Wednesday, August 14, 2013

Review: (Toronto) Murderers Confess at Christmastime

Just Damn Good
by Jason Booker

As the title might indicate, Murderers Confess at Christmastime gets a bit dark. 

Jason Chinn's play subverts the "most wonderful time of the year" into a chance for a cross-dressing kidnapper, a drug-addicted former model and a rejected office worker to let the crumbs of Santa's cookies fall where they must. The piece cuts between the three scenarios to expose us to the ever-delightful Amy Keating, the nebbish Aaron Willis and the tenderness of Tony Nappo delivering outstanding performances. However none of these seven actors should be shrugged off either.

Not all of the segments are equal in strength but their heightened sense of reality makes them human, with characters to be related to even in the most outrageous or absurd situations. 

Nick Blais' design keeps everything realistic but attractive, quite functional as the play progresses, using every inch of space possible on the cramped stage. Simon Bloom directs the show with a flair for the physical (even with a wheelchair-confined character) and a gift for pacing.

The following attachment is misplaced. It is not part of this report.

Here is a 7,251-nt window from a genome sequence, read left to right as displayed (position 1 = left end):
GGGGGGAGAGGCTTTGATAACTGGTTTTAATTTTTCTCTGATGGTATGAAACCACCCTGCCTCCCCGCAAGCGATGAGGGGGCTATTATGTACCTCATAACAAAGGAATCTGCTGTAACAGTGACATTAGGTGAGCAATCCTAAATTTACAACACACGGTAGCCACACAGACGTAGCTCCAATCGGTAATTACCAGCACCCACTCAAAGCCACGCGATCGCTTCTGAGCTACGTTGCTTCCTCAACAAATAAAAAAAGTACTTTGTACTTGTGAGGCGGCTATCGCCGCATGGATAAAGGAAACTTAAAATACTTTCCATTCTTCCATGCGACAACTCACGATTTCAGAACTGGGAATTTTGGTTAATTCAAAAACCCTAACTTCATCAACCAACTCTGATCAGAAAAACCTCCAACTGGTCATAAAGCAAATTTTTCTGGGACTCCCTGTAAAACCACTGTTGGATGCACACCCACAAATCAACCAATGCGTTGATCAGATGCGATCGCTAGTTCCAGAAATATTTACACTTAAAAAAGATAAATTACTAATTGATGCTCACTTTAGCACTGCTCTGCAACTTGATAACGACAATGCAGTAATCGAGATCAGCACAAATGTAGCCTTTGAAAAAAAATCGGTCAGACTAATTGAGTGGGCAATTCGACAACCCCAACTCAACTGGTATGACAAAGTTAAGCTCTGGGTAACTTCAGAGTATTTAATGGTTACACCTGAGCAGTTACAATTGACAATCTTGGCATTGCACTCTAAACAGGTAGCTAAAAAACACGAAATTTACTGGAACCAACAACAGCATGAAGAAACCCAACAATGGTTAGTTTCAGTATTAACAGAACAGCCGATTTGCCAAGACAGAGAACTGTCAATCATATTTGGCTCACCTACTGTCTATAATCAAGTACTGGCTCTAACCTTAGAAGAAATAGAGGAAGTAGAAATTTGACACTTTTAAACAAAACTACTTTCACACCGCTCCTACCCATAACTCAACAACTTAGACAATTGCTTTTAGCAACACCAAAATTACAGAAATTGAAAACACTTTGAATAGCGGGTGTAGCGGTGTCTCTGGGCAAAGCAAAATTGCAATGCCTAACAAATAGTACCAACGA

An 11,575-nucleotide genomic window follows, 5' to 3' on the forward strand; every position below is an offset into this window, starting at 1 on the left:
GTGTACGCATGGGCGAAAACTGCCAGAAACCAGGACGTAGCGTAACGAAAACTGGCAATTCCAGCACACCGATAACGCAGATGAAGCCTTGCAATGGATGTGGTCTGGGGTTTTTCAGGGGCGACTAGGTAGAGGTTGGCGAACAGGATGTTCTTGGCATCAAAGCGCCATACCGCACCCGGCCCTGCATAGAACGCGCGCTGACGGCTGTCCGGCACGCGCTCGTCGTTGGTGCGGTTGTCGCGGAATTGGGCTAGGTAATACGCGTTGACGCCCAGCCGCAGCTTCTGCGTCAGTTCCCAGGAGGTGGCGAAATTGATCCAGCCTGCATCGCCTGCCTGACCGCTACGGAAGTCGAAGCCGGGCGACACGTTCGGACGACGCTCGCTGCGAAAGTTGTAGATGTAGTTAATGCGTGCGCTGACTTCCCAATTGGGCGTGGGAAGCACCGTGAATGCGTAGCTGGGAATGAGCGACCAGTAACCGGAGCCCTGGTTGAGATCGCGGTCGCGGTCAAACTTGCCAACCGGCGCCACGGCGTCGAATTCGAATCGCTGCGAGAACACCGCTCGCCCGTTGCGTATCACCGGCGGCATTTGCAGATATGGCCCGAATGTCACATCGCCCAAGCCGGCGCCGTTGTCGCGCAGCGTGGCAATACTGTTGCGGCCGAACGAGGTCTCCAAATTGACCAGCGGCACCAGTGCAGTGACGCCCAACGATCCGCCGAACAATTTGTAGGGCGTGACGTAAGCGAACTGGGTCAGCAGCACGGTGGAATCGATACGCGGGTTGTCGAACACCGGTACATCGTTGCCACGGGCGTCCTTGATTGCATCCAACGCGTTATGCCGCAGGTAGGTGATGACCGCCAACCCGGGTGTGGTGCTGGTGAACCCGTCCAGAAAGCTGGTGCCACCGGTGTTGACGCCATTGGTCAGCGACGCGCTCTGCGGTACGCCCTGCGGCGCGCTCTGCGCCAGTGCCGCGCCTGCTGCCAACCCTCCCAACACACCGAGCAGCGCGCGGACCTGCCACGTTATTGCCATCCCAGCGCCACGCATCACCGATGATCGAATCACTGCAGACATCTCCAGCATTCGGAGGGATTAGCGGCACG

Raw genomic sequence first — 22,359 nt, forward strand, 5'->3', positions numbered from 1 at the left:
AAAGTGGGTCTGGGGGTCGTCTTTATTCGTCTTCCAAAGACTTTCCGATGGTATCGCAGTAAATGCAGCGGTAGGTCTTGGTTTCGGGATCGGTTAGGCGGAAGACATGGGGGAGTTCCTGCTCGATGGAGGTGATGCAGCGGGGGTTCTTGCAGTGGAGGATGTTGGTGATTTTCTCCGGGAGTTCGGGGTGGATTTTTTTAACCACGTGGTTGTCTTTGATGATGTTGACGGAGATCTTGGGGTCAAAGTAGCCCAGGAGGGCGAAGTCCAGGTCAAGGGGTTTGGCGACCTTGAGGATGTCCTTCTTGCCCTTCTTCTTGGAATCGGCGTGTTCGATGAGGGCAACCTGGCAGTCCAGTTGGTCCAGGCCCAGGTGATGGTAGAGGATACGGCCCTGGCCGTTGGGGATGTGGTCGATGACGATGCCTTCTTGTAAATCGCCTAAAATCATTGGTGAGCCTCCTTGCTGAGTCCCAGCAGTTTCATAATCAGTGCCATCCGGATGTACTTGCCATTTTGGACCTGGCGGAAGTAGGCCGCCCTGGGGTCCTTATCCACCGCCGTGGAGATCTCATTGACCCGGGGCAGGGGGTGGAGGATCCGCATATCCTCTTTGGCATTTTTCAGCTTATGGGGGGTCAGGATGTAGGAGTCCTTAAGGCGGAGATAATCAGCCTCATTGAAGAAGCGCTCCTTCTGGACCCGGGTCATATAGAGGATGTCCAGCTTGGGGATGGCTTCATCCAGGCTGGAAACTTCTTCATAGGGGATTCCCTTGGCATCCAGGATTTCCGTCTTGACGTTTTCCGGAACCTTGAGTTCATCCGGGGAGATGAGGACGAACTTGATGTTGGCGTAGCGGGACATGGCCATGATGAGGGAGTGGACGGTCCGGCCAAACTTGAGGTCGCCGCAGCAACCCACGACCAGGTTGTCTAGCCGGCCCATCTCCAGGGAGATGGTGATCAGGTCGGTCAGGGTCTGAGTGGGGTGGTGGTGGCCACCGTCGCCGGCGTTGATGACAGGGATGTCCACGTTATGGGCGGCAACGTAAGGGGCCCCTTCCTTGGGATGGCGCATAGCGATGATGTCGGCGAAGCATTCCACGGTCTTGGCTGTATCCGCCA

Outside the March, the company behind Toronto productions of Mr. Marmalade, Terminus and Passion Play, maintains their fantastic run of shows with a slightly more conventional experience this time: a dark, vaguely surreal comedy in a theatre. That said, when producing a show as strong and as sharp as this, who cares if the piece resembles a more traditional show? It's just damn good and a stand-out of this year's SummerWorks with lots of laughs for the quick and witty dialogue, the shtick of these actors, the bevy of props and a truly bizarre musical curtain call.

Murderers Confess at Christmastime

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